Women’s Interfaith Discussion group breaks barriers, builds understanding
By Marshall Weiss, The Dayton Jewish Observer
Four years ago, Bushra Shahid, a member of Dayton’s Ahmadiyya Muslim Community, decided the time was right to start an interfaith discussion group for women.
Born in Africa and raised in her parents’ native Pakistan since her teens, Shahid knew little about other religions.
“I said, we need to have some ladies who are passionate about their faith, who want to talk about it, and who want to maybe teach other people about it, and let’s just get together and have meetings,” Shahid explained.
For a year, Shahid visited various churches to promote the idea and asked friends to connect her with churches. She received no response.
“Most people were suspicious, like, ‘Why would you want to do that?’ Or, ‘You’re really trying to do something else and this is just a cover,’” she said.
Then, she met Phyllis Pavlofsky Allen, a member of Beth Jacob Congregation, and soon after, Sister Jeanette Buehler with the Sisters of the Precious Blood. The three now organize the Women’s Interfaith Discussion group, which meets every four to six weeks at different houses of worship across the Miami Valley.
The group, which drew a dozen women to its first meeting — at Shahid’s mosque in 2014 — now brings together 80 to 90 women from various religions to learn from and about each other.
For their first program, Shahid and Allen selected the topic, Basics Of Our Faiths. Each agreed to bring five friends to the meeting.
“I have to tell you, I had the hardest time getting five people,” Allen said. “Bonnie Rice ended up being my only person who came that day.”
After two or three meetings, Shahid and Allen met Buehler. They asked the Catholic sister to help them organize the programs, as their go-to person on Christianity.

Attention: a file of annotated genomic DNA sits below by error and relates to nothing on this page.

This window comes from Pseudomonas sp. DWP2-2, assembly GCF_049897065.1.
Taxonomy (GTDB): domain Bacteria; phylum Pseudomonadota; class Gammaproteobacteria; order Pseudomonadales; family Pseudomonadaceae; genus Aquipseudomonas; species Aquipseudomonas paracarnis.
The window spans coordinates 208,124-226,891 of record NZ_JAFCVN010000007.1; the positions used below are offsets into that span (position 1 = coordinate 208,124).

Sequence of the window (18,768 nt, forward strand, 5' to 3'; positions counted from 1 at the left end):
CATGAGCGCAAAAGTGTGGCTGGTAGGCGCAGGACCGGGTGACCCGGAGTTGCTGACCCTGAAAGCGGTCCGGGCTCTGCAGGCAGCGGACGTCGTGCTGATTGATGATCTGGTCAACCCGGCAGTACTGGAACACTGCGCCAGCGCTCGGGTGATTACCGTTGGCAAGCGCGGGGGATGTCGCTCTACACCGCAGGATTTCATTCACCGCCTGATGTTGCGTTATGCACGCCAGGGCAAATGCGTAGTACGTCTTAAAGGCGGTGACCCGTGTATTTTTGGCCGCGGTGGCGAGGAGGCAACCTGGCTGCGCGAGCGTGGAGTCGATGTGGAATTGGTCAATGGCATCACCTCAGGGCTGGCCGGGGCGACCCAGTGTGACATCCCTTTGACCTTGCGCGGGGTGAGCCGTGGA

“There was so much we wanted to know about Christianity,” Allen said. “And she is a leader.”
The sister coordinates the Community Homicide Prayer Vigils in Dayton, Trotwood, and nearby townships.
Buehler and Allen, both retired, have teaching backgrounds: Buehler holds a bachelor’s degree in education, a master’s in theology, and a master’s in organizational development; Allen holds a bachelor’s degree in education and a master’s in theatre management.
Shahid received her master’s degree in English literature in Pakistan.
Through word of mouth, they started attracting 20 to 25 women at their programs, including Baha’is, Unitarians, Presbyterians, Baptists, Sikhs, and members from all of Dayton’s synagogues and temples.
“We started to look for different venues,” Allen said. “What we found was people at the different venues — the volunteers — then would start coming.”
They’ve held sessions at Beth Abraham Synagogue, Temple Beth Or, and Temple Israel’s Jewish Cultural Festival.
“We did one at Westminster Presbyterian,” Allen said. “Our topic was Song In Our Faiths. We listened to the organ and their minister talked to us. Every venue we’ve been to, we’ve collected a few people along the way.”
Allen added that the group never set out to have a formal membership base.
“We’ve always said on our flyers to bring a friend,” Allen said. “We thought maybe the first people that came would never come back again. We would be happy with 30 different people every time. But it hasn’t worked out that way.”